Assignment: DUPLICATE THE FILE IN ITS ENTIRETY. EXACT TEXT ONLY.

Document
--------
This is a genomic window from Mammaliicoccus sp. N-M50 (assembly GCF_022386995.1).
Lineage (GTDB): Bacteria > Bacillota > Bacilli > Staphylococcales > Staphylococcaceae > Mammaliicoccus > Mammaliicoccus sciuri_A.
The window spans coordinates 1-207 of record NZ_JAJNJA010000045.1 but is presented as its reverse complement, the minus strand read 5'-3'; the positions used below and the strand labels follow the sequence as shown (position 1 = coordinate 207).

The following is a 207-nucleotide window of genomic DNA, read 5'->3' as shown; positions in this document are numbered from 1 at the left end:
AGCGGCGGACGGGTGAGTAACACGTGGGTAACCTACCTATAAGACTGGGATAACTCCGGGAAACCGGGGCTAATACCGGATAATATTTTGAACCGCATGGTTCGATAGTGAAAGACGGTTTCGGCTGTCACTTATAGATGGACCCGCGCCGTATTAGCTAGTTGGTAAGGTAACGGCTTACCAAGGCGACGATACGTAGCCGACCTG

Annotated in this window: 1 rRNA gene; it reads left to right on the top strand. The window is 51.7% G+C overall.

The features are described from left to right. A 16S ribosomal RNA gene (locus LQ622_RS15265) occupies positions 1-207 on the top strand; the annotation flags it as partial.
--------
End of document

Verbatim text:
This is a genomic window from Mammaliicoccus sp. N-M50 (assembly GCF_022386995.1).
Lineage (GTDB): Bacteria > Bacillota > Bacilli > Staphylococcales > Staphylococcaceae > Mammaliicoccus > Mammaliicoccus sciuri_A.
The window spans coordinates 1-207 of record NZ_JAJNJA010000045.1 but is presented as its reverse complement, the minus strand read 5'-3'; the positions used below and the strand labels follow the sequence as shown (position 1 = coordinate 207).

The following is a 207-nucleotide window of genomic DNA, read 5'->3' as shown; positions in this document are numbered from 1 at the left end:
AGCGGCGGACGGGTGAGTAACACGTGGGTAACCTACCTATAAGACTGGGATAACTCCGGGAAACCGGGGCTAATACCGGATAATATTTTGAACCGCATGGTTCGATAGTGAAAGACGGTTTCGGCTGTCACTTATAGATGGACCCGCGCCGTATTAGCTAGTTGGTAAGGTAACGGCTTACCAAGGCGACGATACGTAGCCGACCTG

Annotated in this window: 1 rRNA gene; it reads left to right on the top strand. The window is 51.7% G+C overall.

The features are described from left to right. A 16S ribosomal RNA gene (locus LQ622_RS15265) occupies positions 1-207 on the top strand; the annotation flags it as partial.